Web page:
Dart programming language - Usage

This is the fourth post of a serie where I’ll talk about some new programming languages with a nice future ahead. During this series I’ll explore deeper the Ceylon, Dart, Elixir, Rust and Swift 2 languages.

The plan is to make a post a week until December 15 (or maybe a little more) and spend 2 weeks exploring each one of them. In the first week I’ll explore the general aspects of the language and make some comparisons with other very known and established languages. In the post of the second week I’ll go deeper inside each one of the languages and explore the individual advantages on use them.

All the posts

  1. Ceylon Introduction
  2. Ceylon Usage
  3. Dart Introduction
  4. Dart Usage
  5. Elixir Introduction
  6. Elixir Usage
  7. Rust Introduction
  8. Rust Usage


There are hundred of programming languages out there. Which one should we use? Which help do we have to choose well? How do they compare to each other? This document is an attempt to provide some answers to these questions. Naturally, it would not be possible to provide complete answers: as I mentioned, there are too many programming languages. Nevertheless, we chose five languages with a potential to grow in importance in the coming years. These programming languages are Elixir, Rust, Dart, Swift and Ceylon. During this project, we shall be talking about each one of them. These discussions will be in breath, not in depth. Their goal is to provide the reader with the minimum of information necessary to compare them, and who knows, to lure one or other interested person in learning them in a greater level of details. In any case, we hope to contribute a bit to the popularization of these programming languages, which - likely - will be paramount to the development of computer science in the next ten years.

Dart example

To show some more details on the Dart language, I wrote a webapp example based on an existing Dart sample1. The application is a TODO list app (a list where you insert texts that represent tasks that you have do accomplish and you remove the items on the list that you already did). The application will work on the browser and will be necessary a minimal HTML2 implementation so we can interact with the program. After the code, I will make observations and further explanations. We will need two files:

<!DOCTYPE html>
    <meta charset="utf-8">
    <title>A Simple ToDo List Using Dart and HTML5</title>
    <link rel="stylesheet" href="todo.css">
    <input type="text" id="todo" name="todo" placeholder="What do you need to do?">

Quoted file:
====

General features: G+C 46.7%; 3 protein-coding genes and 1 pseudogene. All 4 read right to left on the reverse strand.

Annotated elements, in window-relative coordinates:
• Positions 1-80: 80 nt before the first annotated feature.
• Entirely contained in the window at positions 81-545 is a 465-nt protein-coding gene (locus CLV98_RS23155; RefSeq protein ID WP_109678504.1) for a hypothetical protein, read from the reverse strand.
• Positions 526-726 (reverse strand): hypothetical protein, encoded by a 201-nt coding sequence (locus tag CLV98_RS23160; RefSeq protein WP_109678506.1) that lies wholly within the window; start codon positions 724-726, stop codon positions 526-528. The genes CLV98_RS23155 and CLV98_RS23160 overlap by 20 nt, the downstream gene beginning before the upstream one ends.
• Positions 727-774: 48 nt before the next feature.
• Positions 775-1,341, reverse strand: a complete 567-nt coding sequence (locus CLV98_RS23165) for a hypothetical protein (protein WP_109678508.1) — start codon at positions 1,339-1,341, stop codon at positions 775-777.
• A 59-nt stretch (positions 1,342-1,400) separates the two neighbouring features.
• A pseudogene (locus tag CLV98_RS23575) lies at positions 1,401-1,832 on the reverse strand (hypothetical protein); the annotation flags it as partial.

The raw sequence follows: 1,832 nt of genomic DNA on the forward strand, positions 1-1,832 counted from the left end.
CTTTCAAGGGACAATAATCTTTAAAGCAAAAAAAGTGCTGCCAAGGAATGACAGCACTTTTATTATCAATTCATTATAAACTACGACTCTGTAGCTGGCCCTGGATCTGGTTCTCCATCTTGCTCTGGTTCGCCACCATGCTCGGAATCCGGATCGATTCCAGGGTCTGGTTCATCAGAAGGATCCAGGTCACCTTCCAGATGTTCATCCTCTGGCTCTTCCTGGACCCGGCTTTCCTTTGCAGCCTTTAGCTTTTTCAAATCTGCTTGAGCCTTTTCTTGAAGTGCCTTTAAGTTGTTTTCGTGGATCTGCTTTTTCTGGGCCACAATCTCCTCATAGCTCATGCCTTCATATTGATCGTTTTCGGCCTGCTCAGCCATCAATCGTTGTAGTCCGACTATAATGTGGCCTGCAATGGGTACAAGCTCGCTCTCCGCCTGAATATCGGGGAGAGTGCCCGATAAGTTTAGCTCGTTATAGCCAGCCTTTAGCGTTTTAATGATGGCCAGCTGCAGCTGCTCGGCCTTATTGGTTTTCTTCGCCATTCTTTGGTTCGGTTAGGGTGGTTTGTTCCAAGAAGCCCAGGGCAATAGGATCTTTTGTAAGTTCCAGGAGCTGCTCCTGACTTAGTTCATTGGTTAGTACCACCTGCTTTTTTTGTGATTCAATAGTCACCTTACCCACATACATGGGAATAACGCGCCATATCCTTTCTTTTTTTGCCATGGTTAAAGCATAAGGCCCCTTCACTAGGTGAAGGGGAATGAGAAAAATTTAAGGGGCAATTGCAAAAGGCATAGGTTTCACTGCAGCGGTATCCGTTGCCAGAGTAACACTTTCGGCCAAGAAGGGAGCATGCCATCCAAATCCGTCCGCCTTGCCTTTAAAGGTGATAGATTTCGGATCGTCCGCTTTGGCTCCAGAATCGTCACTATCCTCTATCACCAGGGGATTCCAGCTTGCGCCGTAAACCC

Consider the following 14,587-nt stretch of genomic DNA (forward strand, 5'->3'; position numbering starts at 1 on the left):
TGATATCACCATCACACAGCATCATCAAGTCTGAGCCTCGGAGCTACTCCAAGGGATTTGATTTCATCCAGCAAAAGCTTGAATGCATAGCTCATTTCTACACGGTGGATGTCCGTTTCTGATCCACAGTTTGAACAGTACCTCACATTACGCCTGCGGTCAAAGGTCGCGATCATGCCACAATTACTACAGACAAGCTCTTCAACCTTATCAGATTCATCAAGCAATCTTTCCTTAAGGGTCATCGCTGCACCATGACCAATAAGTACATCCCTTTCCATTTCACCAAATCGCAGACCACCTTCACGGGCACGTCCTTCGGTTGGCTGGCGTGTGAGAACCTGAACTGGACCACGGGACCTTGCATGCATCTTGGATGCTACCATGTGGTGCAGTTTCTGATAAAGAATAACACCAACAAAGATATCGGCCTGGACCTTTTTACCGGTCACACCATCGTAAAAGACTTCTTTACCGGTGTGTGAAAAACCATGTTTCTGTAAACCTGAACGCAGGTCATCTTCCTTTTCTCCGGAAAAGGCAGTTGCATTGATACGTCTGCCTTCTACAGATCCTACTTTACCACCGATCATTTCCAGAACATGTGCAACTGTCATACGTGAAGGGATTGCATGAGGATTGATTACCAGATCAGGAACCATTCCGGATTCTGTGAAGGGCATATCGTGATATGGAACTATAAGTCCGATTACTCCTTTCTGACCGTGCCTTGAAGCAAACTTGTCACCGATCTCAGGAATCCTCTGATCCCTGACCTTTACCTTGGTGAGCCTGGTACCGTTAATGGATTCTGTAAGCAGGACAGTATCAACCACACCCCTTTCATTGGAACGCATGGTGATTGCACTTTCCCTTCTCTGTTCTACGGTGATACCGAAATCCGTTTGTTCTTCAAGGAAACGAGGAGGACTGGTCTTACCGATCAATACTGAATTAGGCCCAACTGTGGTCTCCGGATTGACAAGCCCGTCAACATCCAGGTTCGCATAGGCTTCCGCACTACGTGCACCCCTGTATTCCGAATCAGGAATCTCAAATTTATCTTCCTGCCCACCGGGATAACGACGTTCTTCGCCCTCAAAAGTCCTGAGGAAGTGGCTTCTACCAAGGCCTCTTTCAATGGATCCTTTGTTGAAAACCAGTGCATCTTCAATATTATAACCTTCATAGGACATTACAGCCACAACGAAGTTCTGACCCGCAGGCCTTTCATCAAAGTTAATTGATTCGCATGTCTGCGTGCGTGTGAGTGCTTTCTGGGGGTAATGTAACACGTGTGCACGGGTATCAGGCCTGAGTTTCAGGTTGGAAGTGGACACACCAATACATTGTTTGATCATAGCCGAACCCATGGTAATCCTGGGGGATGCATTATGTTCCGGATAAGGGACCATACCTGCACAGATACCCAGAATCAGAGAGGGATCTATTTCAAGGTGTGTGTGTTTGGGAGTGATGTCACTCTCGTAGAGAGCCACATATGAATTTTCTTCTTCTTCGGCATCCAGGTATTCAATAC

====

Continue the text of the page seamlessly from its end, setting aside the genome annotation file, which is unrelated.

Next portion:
<input type="submit" id="submit" value="Add Todo Item">
    <ul id="todo-items"></ul>
    <script src="out.js"></script>

This is the basic HTML interface. It implements a HTML5 webpage with a stylesheet3 CSS file (which we’ll not care now, it’s only for a better page layout on this example), a text input to write our tasks, a button to add the task in the list and a unordered list where the tasks will appear after we add them in the list. It also include the JavaScript file named out.js which is the default name generated by the dart2js compiler we talked in the first article and is the result of the JavaScript compilation of our Dart program.

Now the code of the todo.dart file:

import 'dart:html';
import 'dart:indexed_db' as idb;
import 'dart:async';

class TodoList {
  static final String _TODOS_DB = "todo";
  static final String _TODOS_STORE = "todos";

  idb.Database _db;
  int _version = 2;
  InputElement _input;
  Element _todoItems;

  TodoList() {
    _todoItems = querySelector('#todo-items');
    _input = querySelector('#todo');
    querySelector('input#submit').onClick.listen((e) => _onAddTodo());

  Future open() {
    return window.indexedDB.open(_TODOS_DB, version: _version,
        onUpgradeNeeded: _onUpgradeNeeded)

  void _onError(e) {
    window.alert('Oh no! Something went wrong. See the console for details.');
    window.console.log('An error occurred: {$e}');

  void _onDbOpened(idb.Database db) {
    _db = db;

  void _onUpgradeNeeded(idb.VersionChangeEvent e) {
    idb.Database db = (e.target as idb.OpenDBRequest).result;
    if (!db.objectStoreNames.contains(_TODOS_STORE)) {
      db.createObjectStore(_TODOS_STORE, keyPath: 'timeStamp');

  void _onAddTodo() {
    var value = _input.value.trim();
    if (value.length > 0) {
    _input.value = '';

  Future _addTodo(String text) {
    var trans = _db.transaction(_TODOS_STORE, 'readwrite');
    var store = trans.objectStore(_TODOS_STORE);
    return store.put({
      'text': text,
      'timeStamp': new DateTime.now().millisecondsSinceEpoch.toString()